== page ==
E-Verify is critical in preventing FUTURE illegal immigration – ‘turning off the jobs magnet’, but how do we get there given the foreseeable immediate consequences?


    • And common sense means we probably have anywhere from 20- 45 Million here illegally.

      Recall in 1986, the government estimated 1 Million, and 3.5 Million signed up for Amnesty. Democrats have big incentives to underestimate these numbers.

      One solution Dr. Bill Wattenburg suggested on KGO radio years ago was to require visitors on visas to deposit $3,000 before entering the country. Overstay the visa, forfeit the money. (Unless verified medical emergency.)


      • That’s not an answer. Illegal immigrants via visa overstay would gladly pay $3K to live in the US.
        We’ve foreign workers who pay for their work visas instead of their employers.
        You vastly underestimate the manipulation of our pourous laws and pourous enforcement of them.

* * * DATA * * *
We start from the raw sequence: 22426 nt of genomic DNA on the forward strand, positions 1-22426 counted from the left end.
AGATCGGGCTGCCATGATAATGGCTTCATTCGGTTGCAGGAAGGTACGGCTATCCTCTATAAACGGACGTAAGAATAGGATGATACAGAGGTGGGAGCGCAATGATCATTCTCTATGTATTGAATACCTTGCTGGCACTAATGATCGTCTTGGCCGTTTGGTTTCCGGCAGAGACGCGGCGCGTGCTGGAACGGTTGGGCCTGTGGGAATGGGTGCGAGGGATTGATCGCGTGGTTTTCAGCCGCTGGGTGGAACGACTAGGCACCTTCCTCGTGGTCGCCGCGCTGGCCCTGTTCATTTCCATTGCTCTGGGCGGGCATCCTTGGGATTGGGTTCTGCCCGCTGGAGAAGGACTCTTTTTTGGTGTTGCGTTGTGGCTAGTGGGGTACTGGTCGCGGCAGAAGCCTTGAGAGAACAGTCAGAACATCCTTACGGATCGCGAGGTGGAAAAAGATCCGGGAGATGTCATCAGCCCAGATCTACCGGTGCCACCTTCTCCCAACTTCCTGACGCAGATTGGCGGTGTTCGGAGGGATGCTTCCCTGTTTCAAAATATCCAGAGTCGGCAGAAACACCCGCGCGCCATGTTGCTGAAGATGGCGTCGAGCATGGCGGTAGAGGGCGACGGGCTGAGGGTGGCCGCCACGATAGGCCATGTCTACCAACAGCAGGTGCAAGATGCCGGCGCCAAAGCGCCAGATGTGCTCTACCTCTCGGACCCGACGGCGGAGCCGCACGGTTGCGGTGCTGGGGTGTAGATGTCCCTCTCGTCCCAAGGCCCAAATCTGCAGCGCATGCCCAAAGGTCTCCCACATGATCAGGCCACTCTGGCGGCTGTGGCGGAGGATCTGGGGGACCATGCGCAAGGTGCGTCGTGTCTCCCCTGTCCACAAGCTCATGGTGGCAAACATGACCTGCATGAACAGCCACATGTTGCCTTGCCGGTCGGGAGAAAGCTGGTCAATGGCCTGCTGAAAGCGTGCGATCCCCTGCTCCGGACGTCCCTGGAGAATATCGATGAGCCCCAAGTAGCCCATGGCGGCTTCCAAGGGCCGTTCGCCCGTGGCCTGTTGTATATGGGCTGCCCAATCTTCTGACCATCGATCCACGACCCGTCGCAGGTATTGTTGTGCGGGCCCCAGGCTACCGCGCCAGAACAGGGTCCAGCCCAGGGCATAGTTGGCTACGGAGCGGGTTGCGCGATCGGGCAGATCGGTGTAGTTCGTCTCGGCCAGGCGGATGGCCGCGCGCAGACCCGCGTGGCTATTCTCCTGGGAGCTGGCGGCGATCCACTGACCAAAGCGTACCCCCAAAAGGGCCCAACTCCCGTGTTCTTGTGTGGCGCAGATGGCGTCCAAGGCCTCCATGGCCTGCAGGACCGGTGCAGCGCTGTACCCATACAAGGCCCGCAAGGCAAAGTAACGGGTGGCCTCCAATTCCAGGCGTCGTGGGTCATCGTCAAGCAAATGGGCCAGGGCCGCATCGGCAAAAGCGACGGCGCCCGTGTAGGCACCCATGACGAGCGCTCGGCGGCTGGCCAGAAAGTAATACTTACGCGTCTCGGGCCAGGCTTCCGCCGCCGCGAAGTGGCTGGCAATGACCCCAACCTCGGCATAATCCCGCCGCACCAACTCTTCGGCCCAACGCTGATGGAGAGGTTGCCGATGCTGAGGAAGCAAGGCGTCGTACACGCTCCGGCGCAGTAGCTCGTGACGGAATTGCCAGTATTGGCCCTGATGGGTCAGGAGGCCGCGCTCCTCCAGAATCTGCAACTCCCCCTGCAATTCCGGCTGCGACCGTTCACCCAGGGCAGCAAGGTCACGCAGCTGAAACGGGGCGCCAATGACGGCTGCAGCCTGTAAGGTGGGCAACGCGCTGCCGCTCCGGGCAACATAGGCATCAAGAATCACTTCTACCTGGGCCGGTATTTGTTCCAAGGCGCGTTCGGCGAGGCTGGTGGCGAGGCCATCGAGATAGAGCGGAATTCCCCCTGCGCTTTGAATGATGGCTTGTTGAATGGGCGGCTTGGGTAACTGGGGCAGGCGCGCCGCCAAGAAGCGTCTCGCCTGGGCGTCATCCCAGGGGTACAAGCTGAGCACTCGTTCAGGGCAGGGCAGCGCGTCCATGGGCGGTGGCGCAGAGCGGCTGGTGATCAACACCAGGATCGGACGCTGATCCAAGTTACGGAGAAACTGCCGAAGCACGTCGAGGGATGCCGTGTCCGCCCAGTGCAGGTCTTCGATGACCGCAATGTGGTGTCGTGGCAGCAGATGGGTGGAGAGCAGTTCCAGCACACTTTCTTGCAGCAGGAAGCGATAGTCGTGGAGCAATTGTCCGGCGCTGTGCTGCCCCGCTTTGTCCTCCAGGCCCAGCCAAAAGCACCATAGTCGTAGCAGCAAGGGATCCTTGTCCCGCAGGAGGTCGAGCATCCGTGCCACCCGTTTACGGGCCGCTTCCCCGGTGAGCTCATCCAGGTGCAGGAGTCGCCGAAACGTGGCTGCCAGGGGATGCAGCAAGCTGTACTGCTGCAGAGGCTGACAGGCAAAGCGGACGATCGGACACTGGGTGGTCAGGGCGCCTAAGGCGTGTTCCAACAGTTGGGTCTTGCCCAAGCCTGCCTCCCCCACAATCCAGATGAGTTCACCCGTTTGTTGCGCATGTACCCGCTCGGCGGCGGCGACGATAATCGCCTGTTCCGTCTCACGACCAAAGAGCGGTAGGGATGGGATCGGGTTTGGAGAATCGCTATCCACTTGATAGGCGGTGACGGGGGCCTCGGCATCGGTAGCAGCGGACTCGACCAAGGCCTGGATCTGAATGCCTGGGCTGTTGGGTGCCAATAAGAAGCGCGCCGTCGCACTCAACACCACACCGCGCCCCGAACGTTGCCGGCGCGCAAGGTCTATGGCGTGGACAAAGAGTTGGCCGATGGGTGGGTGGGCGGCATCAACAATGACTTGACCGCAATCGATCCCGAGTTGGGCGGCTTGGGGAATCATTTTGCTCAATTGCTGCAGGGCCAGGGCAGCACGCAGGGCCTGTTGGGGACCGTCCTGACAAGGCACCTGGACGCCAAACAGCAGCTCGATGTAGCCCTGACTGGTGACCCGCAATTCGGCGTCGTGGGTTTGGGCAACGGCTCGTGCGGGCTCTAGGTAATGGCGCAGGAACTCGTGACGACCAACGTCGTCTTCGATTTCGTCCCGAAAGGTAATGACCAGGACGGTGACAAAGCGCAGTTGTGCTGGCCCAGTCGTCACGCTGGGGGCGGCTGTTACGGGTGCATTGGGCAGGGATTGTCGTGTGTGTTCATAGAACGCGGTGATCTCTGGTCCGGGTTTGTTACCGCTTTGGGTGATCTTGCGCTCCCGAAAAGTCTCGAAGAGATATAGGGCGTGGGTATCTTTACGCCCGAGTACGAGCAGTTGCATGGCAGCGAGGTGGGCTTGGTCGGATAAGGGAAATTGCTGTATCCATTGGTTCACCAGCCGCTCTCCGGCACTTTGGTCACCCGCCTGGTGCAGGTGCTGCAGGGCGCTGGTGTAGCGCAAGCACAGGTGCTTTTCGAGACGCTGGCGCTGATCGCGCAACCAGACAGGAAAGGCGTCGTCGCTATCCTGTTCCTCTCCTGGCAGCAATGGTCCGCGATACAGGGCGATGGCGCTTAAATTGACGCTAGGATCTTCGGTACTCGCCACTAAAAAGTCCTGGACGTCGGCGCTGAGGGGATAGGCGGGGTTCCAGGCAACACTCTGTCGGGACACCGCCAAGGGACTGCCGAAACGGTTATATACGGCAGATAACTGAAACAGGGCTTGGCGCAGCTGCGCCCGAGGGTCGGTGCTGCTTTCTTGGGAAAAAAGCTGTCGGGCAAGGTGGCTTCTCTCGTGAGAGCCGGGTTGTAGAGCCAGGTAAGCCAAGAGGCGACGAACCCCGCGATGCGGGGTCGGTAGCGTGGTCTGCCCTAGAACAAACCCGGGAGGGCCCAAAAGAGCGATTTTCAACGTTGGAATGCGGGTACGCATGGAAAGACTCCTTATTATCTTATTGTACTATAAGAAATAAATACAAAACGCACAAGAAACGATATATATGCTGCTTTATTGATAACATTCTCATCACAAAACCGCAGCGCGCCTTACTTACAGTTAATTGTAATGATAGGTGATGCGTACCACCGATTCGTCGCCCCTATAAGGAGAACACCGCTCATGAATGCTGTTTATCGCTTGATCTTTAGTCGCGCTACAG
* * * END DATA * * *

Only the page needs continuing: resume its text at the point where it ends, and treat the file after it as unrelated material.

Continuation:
• The Political Class and financially well-to-do are do far removed from the concerns and struggles of American workers and families that they have no concept of the results of their actions. They live in gated communities with security services, fly on private planes, and expect those they view as inferior to bow to their every wish and word.

      I am reminded of a high school student whose family I know slightly expounding in multiple editorials in our local paper on immigration, Medicaid and support for refugees. Not only has this child not held a job, but the annual tuition at his private school exceeds the poverty level income for a family of three. He feels entitled to decree to his elders how their hard earned money will be spent while his family of three has a home the size of 6 typical apartments.

      Liked by 1 person

    • Rajan, I’ll tell you how in the world we got here.

      Immigration in USA was limited to whites coming in as free persons and black slaves being brought to work the plantations. USA enacted several anti-immigration acts like the Asiatic Barred Zone Act, not allowing immigration of women of Chinese heritage, the list goes on.